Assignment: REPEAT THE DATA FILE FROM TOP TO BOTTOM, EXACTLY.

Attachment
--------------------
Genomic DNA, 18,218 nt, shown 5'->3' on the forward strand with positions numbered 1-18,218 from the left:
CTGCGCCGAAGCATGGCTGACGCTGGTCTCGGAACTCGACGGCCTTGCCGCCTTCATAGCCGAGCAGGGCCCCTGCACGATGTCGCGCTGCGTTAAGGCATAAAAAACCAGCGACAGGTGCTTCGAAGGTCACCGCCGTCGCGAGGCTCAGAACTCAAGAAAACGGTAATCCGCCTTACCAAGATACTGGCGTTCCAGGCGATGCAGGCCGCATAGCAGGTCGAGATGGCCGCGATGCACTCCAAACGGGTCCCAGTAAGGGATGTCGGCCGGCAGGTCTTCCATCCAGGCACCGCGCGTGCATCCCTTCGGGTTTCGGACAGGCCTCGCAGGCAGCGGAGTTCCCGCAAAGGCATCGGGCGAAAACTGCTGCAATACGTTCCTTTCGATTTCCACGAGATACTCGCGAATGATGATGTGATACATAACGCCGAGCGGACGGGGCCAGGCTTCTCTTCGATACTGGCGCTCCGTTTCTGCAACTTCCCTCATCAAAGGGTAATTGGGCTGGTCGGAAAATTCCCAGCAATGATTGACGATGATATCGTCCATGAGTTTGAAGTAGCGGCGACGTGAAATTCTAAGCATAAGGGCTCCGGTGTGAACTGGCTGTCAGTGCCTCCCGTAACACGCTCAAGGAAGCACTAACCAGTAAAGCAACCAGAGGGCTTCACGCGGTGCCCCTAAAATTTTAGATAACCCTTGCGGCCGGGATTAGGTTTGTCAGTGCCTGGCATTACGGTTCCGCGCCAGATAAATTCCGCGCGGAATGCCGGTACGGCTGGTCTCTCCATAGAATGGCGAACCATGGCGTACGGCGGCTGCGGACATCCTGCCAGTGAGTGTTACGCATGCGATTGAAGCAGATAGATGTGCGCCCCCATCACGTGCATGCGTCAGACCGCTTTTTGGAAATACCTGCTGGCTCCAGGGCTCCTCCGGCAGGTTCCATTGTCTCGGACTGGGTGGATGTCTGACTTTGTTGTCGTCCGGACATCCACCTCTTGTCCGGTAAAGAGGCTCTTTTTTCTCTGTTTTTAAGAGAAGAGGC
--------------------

Genomic DNA, 18,218 nt, shown 5'->3' on the forward strand with positions numbered 1-18,218 from the left:
CTGCGCCGAAGCATGGCTGACGCTGGTCTCGGAACTCGACGGCCTTGCCGCCTTCATAGCCGAGCAGGGCCCCTGCACGATGTCGCGCTGCGTTAAGGCATAAAAAACCAGCGACAGGTGCTTCGAAGGTCACCGCCGTCGCGAGGCTCAGAACTCAAGAAAACGGTAATCCGCCTTACCAAGATACTGGCGTTCCAGGCGATGCAGGCCGCATAGCAGGTCGAGATGGCCGCGATGCACTCCAAACGGGTCCCAGTAAGGGATGTCGGCCGGCAGGTCTTCCATCCAGGCACCGCGCGTGCATCCCTTCGGGTTTCGGACAGGCCTCGCAGGCAGCGGAGTTCCCGCAAAGGCATCGGGCGAAAACTGCTGCAATACGTTCCTTTCGATTTCCACGAGATACTCGCGAATGATGATGTGATACATAACGCCGAGCGGACGGGGCCAGGCTTCTCTTCGATACTGGCGCTCCGTTTCTGCAACTTCCCTCATCAAAGGGTAATTGGGCTGGTCGGAAAATTCCCAGCAATGATTGACGATGATATCGTCCATGAGTTTGAAGTAGCGGCGACGTGAAATTCTAAGCATAAGGGCTCCGGTGTGAACTGGCTGTCAGTGCCTCCCGTAACACGCTCAAGGAAGCACTAACCAGTAAAGCAACCAGAGGGCTTCACGCGGTGCCCCTAAAATTTTAGATAACCCTTGCGGCCGGGATTAGGTTTGTCAGTGCCTGGCATTACGGTTCCGCGCCAGATAAATTCCGCGCGGAATGCCGGTACGGCTGGTCTCTCCATAGAATGGCGAACCATGGCGTACGGCGGCTGCGGACATCCTGCCAGTGAGTGTTACGCATGCGATTGAAGCAGATAGATGTGCGCCCCCATCACGTGCATGCGTCAGACCGCTTTTTGGAAATACCTGCTGGCTCCAGGGCTCCTCCGGCAGGTTCCATTGTCTCGGACTGGGTGGATGTCTGACTTTGTTGTCGTCCGGACATCCACCTCTTGTCCGGTAAAGAGGCTCTTTTTTCTCTGTTTTTAAGAGAAGAGGC